Scientists like things that are conserved. There are good reasons for this. First, if something is conserved, that means we can always count on it being the same no matter what happens. Second, when we write down the equation for the conserved quantity, we can use that equation to understand how the equation’s variables will change with differing conditions. For example, in Lesson 2, we were able to use the First Law of Thermodynamics (a.k.a., conservation of energy) along with the Ideal Gas Law to derive the equation for potential temperature, which is very useful for understanding and calculating the vertical motion of air parcels.

In atmospheric dynamics, we like three conservation laws:

**conservation of energy**(The 1^{st}Law of Thermodynamics)**conservation of mass****conservation of momentum**(Newton’s Second Law, but really three equations—one in each direction)

### Conservation of Mass

So, let’s step back and look at the mass of an air parcel, which equals the density times the volume of the parcel:

$m=\rho V$

In a parcel, the mass is conserved, and since *m = ρV*,

$\frac{D}{Dt}\left(m\right)=\frac{D}{Dt}\left(\rho V\right)=0$

Apply the product rule to Equation [10.2]:

$V\frac{D\rho}{Dt}+\rho \frac{DV}{Dt}=0$

Divide both sides by *ρV*:

$\frac{1}{\rho}\frac{D\rho}{Dt}+\frac{1}{V}\frac{DV}{dt}=0$

Recall that the specific rate of change in parcel volume is equal to the divergence (Equation 9.4) and so we can write:

$\frac{1}{V}\frac{DV}{dt}=\overrightarrow{\nabla}\u2022\overrightarrow{U}$ $$

Rearranging the equation gives us an expression for the conservation of mass:

$\frac{1}{\rho}\frac{D\rho}{Dt}+\overrightarrow{\nabla}\u2022\overrightarrow{U}=0$

This equation is for the conservation of mass in a continuous fluid (i.e., the fluid particles are so small that the air parcel behaves like a fluid). It is also called the **Equation of Continuity**. Physically, this equation means that if the flow is converging ($\overrightarrow{\nabla}\u2022\overrightarrow{U}<0$ ), then the density must increase ($\frac{D\rho}{Dt}$ >0). Note that in Lesson 9.5 we said that density doesn’t change much at any fixed pressure level, which is how we were able to relate horizontal divergence/convergence with vertical ascent/descent. What *did* change was the vertical size of the air parcel as the horizontal size increased or decreased. The total mass, however, remained the same.

### Conservation of Momentum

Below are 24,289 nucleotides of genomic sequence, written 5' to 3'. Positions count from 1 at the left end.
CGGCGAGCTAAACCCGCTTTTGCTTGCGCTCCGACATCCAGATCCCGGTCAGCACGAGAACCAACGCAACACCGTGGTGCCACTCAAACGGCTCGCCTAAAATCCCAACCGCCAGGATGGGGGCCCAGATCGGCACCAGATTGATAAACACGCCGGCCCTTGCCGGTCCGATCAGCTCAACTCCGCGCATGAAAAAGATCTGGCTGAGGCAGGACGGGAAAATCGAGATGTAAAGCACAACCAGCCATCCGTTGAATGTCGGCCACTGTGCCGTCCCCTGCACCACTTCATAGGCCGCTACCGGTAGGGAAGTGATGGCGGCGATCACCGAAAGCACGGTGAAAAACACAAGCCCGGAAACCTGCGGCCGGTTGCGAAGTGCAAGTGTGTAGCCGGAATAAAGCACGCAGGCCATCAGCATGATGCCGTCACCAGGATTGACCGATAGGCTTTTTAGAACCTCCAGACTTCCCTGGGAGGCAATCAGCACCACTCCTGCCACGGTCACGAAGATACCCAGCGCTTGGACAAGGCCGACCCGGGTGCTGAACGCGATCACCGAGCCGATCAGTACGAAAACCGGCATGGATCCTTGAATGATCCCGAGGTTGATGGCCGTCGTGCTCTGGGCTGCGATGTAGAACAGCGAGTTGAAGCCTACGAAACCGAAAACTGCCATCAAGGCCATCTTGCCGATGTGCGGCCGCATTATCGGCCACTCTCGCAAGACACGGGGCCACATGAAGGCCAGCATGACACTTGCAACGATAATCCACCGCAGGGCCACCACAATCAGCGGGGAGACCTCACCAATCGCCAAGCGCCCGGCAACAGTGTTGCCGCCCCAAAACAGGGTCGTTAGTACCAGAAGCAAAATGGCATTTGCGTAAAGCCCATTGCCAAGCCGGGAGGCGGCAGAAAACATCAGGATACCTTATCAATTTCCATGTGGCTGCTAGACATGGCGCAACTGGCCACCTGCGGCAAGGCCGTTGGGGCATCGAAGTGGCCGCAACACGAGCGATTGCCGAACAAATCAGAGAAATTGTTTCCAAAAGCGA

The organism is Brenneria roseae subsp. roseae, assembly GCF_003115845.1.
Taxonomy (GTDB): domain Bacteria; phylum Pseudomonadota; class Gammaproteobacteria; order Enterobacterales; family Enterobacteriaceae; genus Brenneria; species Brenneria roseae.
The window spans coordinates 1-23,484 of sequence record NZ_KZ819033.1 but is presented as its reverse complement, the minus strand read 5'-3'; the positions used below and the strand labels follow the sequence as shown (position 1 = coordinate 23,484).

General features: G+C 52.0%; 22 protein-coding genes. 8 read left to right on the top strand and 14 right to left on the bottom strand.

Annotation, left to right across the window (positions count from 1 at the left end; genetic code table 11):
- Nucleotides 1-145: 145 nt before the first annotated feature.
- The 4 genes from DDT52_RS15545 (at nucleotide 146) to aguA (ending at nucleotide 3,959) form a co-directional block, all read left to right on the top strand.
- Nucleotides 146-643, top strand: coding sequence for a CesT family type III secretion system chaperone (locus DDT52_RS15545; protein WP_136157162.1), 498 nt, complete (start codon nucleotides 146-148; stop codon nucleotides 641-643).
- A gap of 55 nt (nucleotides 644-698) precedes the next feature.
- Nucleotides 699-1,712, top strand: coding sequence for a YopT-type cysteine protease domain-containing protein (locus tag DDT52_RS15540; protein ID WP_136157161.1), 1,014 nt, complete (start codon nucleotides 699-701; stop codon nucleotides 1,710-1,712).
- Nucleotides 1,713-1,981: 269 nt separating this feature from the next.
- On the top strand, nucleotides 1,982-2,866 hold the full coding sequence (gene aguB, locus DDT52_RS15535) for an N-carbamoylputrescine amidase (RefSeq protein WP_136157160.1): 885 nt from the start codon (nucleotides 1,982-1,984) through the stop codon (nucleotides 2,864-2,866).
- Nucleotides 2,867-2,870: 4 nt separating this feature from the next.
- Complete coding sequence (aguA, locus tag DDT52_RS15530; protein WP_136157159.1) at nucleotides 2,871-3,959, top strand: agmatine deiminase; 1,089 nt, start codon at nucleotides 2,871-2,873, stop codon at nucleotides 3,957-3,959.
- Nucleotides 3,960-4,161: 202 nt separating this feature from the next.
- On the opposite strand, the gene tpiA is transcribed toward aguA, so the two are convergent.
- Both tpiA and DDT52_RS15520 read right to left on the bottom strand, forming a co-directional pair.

Newton’s 2^{nd} Law, **F** = *m***a**, applies to a mass with respect to the inertial coordinate system of space. But we are interested in motion with respect to the rotating Earth. So, to apply Newton’s 2^{nd} Law to Earth’s atmosphere, our mathematics will need to account for the forces of Earth’s rotating coordinate system:

$$\overrightarrow{F}=m\overrightarrow{a}={{\displaystyle \sum}}^{\text{}}\text{(realforces)}+{{\displaystyle \sum}}^{\text{}}\text{(apparentforces)}=m\frac{D\overrightarrow{U}}{Dt}$$

where the first set of forces are real forces and the second set are apparent (or effective) forces that will be used to correct for using a coordinate system attached to a rotating Earth.

When we use the word “specific” as an adjective describing a noun in science, we mean that noun divided by mass. So, specific force is **F**/m = **a**, acceleration. In what follows, we will use the terms “force” and “acceleration” interchangeably, assuming that if we say “force,” we mean “force/mass,” which is acceleration. At this point, you should be able to check the units—if there is no “kg,” then obviously we are talking about accelerations.

$\overrightarrow{a}=\frac{\overrightarrow{F}}{m}=\frac{D\overrightarrow{U}}{Dt}$

#### Extra Credit Reminder!

Here is another chance to earn **one point of extra credit**: **Picture of the Week**!

- You take a picture of some atmospheric phenomenon—a cloud, wind-blown dust, precipitation, haze, winds blowing different directions—anything that strikes you as interesting.
- Add a short description of the processes that you think are causing your observation. A Word file is a good format for submission.
- Use your name as the name of the file. Upload it to the
**Picture of the Week Dropbox**in this week's lesson module. To be eligible for the week, your picture must be submitted by 23:59 UT on Sunday of each week. - I will be the sole judge of the weekly winners. A student can win up to three times.
- There will be a Picture of the Week dropbox each week through Lesson 11. Keep submitting entries!